LETTER: Addressing roots of homelessness key to resolving issues

We need to help reduce it, not just manage it, in Jefferson County and beyond.

To date, there have been no real solutions on how to manage the sheltering of the homeless members of our community offered by the city of Port Townsend or Jefferson County.

A church-sponsored and community-supported tent village at a local county campground is a step up from an illegal “encampment” in the woods near the mill or living on the streets.

In our rural area, it makes sense for self-governing groups of 10 to 15 people supported by nonprofit agencies and churches to be located at our public campgrounds, where there are health and safety supports already in place, as opposed to relying on costly and highly restricted “encampments” at church properties, which are not designed for camping.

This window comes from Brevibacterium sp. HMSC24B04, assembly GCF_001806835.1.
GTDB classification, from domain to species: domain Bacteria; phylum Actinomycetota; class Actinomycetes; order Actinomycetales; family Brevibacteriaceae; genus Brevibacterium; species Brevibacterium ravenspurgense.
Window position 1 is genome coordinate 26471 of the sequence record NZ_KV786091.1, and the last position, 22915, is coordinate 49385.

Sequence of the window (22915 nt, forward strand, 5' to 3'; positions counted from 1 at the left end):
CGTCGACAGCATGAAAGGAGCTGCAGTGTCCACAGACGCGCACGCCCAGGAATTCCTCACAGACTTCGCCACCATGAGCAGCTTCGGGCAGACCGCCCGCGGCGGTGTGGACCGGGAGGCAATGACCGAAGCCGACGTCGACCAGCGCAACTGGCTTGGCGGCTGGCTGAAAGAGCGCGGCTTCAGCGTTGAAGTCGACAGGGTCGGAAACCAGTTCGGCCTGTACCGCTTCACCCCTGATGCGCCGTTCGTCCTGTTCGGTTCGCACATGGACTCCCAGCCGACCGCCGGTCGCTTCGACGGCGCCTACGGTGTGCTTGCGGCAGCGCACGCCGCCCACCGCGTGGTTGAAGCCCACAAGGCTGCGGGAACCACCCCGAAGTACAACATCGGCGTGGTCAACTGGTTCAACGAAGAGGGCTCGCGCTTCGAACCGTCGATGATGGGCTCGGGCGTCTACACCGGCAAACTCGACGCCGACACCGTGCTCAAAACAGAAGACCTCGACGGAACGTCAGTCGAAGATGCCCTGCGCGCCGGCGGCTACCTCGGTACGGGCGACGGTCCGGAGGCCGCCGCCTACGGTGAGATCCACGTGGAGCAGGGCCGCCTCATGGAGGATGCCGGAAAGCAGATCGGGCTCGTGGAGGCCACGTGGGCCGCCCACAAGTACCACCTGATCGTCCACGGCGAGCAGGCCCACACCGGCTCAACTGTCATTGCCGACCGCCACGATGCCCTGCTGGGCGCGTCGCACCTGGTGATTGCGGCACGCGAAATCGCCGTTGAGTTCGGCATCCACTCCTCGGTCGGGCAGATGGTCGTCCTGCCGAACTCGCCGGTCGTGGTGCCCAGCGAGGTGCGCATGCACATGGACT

The local county fair campground, with its amenities, is open year-round and has very few campers during the spring. This use of the local facility provided additional income to the campground ($6,200 for three months in 2016) as well as a safe and appropriate location for those being sheltered and sponsored by a church as an interim measure.

However, our efforts to truly address and reduce homelessness, not just manage it, need to focus on creating supported housing, including a year-round 24/7 shelter with social service day-support programs for employment, accessing permanent housing and working on issues that contribute to chronic homelessness, such as chemical dependency, mental illness and criminal records.

The alternative is “encampments”— supported or not — in the campgrounds or on the streets.

Barbara E. Morey,

Port Townsend

Morey is a member of the Affordable Housing Action Group of Quimper Unitarian Universalist Fellowship.

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